The door closed behind him, shutting in the sleepers.

Yan stared up at the night sky and breathed the open air and felt a knot inside his belly loosen.

Beneath the blue arch of the heavens and the vivid spatter of stars across the sky, he felt like someone else.

Who, he didn't know.

The man he'd once been was gone, washed away in a stormy flood of the river that had dumped him on the banks close by the village. The children had found him there, clinging to the banks in a torn shirt and rotting trousers, barefoot, bareheaded, and cold.

Yan Stormborn remembered the cold and the pain. He remembered losing things more precious to him than his own life, and remembered gaining gifts he would have given his life to be able to reject.

He remembered darkness and light and a room in which light filtered, blue-green over a loosely-patterned floor.

There wasn't much else he recalled of his life before the river.

Given the tenor of his dreams, sometimes Yan thought it was better this way.

Down by the river, a flight of birds rose from where they'd spent their night. Their chirps echoed out across the quiet village, a waking call to the people sleeping, although here and there along the row of houses, Yan could see the faint glow of a firelight and knew that some people were already awake and preparing for the coming day.

Inside the house, the inhabitants would wake slowly, stretching themselves out as they rose to go out into the gardens or the fields, to prune and plant, sow and weed, and to repair what needed repairing.

Outside, the plaintive squawks of the birds faded as they winged their way over the hills and were gone.

The longing seized him, hard and sudden.

He had to get away.

Yan turned on his heel, moving quickly back into the house where he could already hear the murmur of people rising, and the creak of shifting beds. It wouldn't be long before the house was awake and busy, and he wanted to be away before the others rose and began asking him questions.

Their room was still and quiet, faintly scented with the aromatic woods that were used in the making of the bed, faintly stringent with the herbal bunches that hung from the rafters. But as he closed the door behind him, Ivali turned over in the bed. "Yan?"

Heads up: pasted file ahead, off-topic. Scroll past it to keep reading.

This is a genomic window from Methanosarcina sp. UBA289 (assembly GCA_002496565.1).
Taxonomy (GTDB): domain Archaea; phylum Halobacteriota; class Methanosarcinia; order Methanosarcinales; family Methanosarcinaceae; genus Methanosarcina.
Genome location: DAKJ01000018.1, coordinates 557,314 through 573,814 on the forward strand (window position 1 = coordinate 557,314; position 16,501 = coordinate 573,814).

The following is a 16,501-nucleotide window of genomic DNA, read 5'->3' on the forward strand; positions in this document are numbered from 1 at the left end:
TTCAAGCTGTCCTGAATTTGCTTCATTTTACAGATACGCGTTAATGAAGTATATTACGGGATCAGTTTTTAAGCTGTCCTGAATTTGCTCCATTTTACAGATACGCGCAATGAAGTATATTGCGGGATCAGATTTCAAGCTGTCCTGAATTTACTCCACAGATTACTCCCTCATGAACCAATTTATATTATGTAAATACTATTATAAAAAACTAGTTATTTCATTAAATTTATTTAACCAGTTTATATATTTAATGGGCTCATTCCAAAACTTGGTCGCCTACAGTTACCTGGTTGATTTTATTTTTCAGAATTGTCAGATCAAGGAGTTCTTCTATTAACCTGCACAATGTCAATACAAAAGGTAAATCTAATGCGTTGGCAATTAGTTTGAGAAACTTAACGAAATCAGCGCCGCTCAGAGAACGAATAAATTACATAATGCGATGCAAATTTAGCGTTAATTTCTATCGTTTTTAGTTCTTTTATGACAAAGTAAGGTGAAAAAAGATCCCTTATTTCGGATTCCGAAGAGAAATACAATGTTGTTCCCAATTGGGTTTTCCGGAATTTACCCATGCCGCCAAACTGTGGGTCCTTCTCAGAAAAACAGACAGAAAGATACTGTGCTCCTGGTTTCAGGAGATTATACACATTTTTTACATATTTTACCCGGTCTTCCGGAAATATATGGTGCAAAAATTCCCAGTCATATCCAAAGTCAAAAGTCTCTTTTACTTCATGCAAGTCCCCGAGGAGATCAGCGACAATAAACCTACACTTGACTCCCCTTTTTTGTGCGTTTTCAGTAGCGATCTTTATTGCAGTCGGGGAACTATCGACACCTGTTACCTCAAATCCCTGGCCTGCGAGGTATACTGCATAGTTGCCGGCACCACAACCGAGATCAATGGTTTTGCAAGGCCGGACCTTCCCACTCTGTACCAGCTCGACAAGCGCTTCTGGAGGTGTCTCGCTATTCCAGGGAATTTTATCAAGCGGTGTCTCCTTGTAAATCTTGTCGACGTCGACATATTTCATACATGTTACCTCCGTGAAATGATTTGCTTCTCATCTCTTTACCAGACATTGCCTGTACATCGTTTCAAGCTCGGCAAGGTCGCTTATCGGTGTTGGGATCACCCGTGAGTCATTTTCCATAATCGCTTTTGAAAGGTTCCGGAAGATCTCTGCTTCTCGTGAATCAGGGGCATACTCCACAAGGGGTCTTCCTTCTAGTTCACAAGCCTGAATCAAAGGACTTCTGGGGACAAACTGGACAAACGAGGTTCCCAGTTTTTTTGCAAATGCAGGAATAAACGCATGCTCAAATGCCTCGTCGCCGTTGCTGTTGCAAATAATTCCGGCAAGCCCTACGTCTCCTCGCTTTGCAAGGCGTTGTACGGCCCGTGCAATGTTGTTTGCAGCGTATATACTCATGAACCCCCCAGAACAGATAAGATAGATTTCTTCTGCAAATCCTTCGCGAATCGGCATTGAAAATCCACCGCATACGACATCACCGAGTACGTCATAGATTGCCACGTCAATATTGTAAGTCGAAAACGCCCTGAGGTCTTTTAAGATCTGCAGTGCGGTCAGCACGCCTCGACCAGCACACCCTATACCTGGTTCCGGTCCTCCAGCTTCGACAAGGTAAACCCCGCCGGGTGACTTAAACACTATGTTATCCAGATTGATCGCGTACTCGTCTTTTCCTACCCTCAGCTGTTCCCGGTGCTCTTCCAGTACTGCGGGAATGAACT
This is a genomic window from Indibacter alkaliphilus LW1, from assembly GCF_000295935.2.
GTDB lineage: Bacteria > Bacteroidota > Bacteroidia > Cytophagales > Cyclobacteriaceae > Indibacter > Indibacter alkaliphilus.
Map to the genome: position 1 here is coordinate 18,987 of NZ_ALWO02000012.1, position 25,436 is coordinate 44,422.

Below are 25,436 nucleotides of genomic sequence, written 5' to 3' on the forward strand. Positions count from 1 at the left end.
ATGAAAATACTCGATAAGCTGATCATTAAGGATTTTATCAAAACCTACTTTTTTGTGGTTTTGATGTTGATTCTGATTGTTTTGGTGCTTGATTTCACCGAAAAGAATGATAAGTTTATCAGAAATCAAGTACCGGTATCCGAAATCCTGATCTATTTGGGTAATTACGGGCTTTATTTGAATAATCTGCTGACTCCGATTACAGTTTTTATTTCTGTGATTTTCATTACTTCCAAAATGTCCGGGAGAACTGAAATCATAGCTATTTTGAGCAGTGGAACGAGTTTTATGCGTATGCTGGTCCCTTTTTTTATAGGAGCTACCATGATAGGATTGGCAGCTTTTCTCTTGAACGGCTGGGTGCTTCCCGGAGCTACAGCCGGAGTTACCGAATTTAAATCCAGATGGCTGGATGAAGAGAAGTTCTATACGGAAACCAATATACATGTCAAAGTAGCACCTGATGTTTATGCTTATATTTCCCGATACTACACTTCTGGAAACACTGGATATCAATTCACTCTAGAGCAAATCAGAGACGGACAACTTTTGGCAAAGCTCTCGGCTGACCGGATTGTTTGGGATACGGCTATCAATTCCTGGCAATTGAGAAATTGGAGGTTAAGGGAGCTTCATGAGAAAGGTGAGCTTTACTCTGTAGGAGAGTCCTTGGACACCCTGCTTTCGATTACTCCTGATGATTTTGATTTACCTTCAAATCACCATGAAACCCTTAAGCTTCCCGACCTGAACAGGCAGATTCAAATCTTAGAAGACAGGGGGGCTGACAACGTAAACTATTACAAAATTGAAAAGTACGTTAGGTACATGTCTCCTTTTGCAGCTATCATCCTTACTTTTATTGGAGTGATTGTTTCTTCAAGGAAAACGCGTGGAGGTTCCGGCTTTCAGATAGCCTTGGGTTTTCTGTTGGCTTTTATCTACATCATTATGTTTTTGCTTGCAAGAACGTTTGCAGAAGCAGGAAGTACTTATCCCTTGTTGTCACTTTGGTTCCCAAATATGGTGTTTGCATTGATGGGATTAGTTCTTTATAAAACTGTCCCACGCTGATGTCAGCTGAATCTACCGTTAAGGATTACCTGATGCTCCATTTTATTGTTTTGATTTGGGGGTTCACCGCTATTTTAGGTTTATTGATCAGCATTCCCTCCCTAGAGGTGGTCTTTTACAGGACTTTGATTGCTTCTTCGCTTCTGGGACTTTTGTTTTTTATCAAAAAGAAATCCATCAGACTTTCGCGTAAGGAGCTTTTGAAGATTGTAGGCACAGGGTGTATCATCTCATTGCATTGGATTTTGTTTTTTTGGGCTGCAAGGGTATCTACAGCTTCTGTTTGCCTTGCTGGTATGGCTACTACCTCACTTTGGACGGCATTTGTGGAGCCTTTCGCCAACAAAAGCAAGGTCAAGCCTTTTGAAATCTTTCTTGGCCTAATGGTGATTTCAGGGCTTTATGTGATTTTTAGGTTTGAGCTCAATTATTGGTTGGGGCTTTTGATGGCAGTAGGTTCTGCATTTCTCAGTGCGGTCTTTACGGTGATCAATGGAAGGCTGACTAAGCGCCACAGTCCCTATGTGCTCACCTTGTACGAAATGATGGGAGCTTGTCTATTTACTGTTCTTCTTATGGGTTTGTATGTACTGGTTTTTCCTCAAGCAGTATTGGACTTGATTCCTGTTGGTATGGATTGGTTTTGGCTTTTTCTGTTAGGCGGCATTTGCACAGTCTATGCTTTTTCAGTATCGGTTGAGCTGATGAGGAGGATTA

"I'm going hunting," he said, crossing over to the chest that sat beneath the window and which held his hunting clothes.

That sat her up in the bed, the faint light of dawn bringing out the line of her jaw, the curve of her throat as she pushed back pale hair with one hand. "So early?"

"Early's the best time," he said, lightly. "I'll be back before night."


He stopped at the plea in her voice. They'd been lovers for the last two moons - since she'd invited him to share her bed - and if their coming together had been from simple attraction at first, he'd come to care for her easy smile and quiet strength.

It wasn't easy, but then, Yan didn't think caring was ever 'easy'.

"You had the dreams again."

Ivali worried about him, he knew, fretted about his dreams, even as she accepted his troubles. Putting down the vest he'd taken up from the chest, he crossed over to sit on the bed and traced his fingers from her left temple down to her mouth.

"Yeah." Yan bent and kissed her lightly. Their lips lingered as their faces parted. "I need to get away for a day," he said. "And I promised I'd so some hunting for the harvesting week."

In the pale light coming in the window, he saw the faint sweep of light along lowered lashes, before they lifted again to look up at him, and her hand brushed his cheek. "Be careful."

Tempted for a moment to roll Ivali down into the bed, Yan settled for kissing her again - soft and sweet and clinging - and went to get dressed for his hunting trip.

By the time the sun rose over the horizon, slanting gold rays along the crest of the grey-faced mountain, he was on the track that lead out of the village, climbing higher.

As he reached the first and final crest before the forest edge, Yan turned back.

The village nestled on the side of a mountain, surrounded by foothills, and sloping down towards a wide plain where the slender stalks of tava uololo rippled in green-gold waves. Already, the villagers were moving out through the rows, checking the stalks, judging the ripeness of the crop. Before the two moons waxed full again, there'd be a harvest.

And for the harvest, they'd need meat, which was Yan's job.

Yan shouldered his light pack and his weapons, and prepared to head off into the forested hills for some hunting - and paused.

The wind rippling the tava stalks skimmed the village, swirling on the updraft towards the hills and forest, and bringing with it the drying scent of the bean-grain.

The hairs on Yan's head stirred in the wind, but what he saw before him wasn't mountain or plain or village.

They looked out across the fields her people had planted - tava beans, row upon row, and the musky scent that rose up to him was like a mix between wheaten bread and the beany stuff that came with Indian food.